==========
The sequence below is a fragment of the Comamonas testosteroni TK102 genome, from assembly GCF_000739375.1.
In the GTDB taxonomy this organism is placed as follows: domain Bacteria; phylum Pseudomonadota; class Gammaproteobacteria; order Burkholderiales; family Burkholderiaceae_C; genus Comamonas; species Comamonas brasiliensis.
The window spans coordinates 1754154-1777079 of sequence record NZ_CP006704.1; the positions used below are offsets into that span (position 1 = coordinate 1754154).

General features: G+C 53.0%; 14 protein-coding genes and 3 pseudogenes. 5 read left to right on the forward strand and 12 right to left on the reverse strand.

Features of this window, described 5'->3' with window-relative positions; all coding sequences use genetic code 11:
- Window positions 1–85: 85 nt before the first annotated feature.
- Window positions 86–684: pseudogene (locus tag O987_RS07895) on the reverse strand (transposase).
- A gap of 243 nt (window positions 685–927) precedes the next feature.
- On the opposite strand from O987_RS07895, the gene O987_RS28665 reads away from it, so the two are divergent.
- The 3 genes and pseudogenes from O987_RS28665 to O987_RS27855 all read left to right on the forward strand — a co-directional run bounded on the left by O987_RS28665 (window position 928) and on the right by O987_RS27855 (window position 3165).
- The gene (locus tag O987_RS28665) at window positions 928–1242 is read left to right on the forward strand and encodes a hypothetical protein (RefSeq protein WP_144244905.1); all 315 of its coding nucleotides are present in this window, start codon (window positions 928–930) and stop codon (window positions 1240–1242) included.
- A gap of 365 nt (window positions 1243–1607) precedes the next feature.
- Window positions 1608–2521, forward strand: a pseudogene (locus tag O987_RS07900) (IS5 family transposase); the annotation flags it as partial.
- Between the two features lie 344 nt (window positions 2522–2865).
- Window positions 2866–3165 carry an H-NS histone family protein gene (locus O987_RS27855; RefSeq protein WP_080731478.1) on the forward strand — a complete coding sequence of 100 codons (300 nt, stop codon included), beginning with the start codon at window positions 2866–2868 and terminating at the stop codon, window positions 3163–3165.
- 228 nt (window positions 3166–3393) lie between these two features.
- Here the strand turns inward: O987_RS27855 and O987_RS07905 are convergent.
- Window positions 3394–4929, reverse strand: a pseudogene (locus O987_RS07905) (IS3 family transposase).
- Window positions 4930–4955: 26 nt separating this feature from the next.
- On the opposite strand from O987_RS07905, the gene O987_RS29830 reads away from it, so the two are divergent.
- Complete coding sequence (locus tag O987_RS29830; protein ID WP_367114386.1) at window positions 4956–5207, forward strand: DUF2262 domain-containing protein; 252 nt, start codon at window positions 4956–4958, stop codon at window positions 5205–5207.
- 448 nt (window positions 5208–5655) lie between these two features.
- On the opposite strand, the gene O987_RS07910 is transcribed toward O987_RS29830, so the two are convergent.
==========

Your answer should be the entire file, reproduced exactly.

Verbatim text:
The sequence below is a fragment of the Comamonas testosteroni TK102 genome, from assembly GCF_000739375.1.
In the GTDB taxonomy this organism is placed as follows: domain Bacteria; phylum Pseudomonadota; class Gammaproteobacteria; order Burkholderiales; family Burkholderiaceae_C; genus Comamonas; species Comamonas brasiliensis.
The window spans coordinates 1754154-1777079 of sequence record NZ_CP006704.1; the positions used below are offsets into that span (position 1 = coordinate 1754154).

General features: G+C 53.0%; 14 protein-coding genes and 3 pseudogenes. 5 read left to right on the forward strand and 12 right to left on the reverse strand.

Features of this window, described 5'->3' with window-relative positions; all coding sequences use genetic code 11:
- Window positions 1–85: 85 nt before the first annotated feature.
- Window positions 86–684: pseudogene (locus tag O987_RS07895) on the reverse strand (transposase).
- A gap of 243 nt (window positions 685–927) precedes the next feature.
- On the opposite strand from O987_RS07895, the gene O987_RS28665 reads away from it, so the two are divergent.
- The 3 genes and pseudogenes from O987_RS28665 to O987_RS27855 all read left to right on the forward strand — a co-directional run bounded on the left by O987_RS28665 (window position 928) and on the right by O987_RS27855 (window position 3165).
- The gene (locus tag O987_RS28665) at window positions 928–1242 is read left to right on the forward strand and encodes a hypothetical protein (RefSeq protein WP_144244905.1); all 315 of its coding nucleotides are present in this window, start codon (window positions 928–930) and stop codon (window positions 1240–1242) included.
- A gap of 365 nt (window positions 1243–1607) precedes the next feature.
- Window positions 1608–2521, forward strand: a pseudogene (locus tag O987_RS07900) (IS5 family transposase); the annotation flags it as partial.
- Between the two features lie 344 nt (window positions 2522–2865).
- Window positions 2866–3165 carry an H-NS histone family protein gene (locus O987_RS27855; RefSeq protein WP_080731478.1) on the forward strand — a complete coding sequence of 100 codons (300 nt, stop codon included), beginning with the start codon at window positions 2866–2868 and terminating at the stop codon, window positions 3163–3165.
- 228 nt (window positions 3166–3393) lie between these two features.
- Here the strand turns inward: O987_RS27855 and O987_RS07905 are convergent.
- Window positions 3394–4929, reverse strand: a pseudogene (locus O987_RS07905) (IS3 family transposase).
- Window positions 4930–4955: 26 nt separating this feature from the next.
- On the opposite strand from O987_RS07905, the gene O987_RS29830 reads away from it, so the two are divergent.
- Complete coding sequence (locus tag O987_RS29830; protein ID WP_367114386.1) at window positions 4956–5207, forward strand: DUF2262 domain-containing protein; 252 nt, start codon at window positions 4956–4958, stop codon at window positions 5205–5207.
- 448 nt (window positions 5208–5655) lie between these two features.
- On the opposite strand, the gene O987_RS07910 is transcribed toward O987_RS29830, so the two are convergent.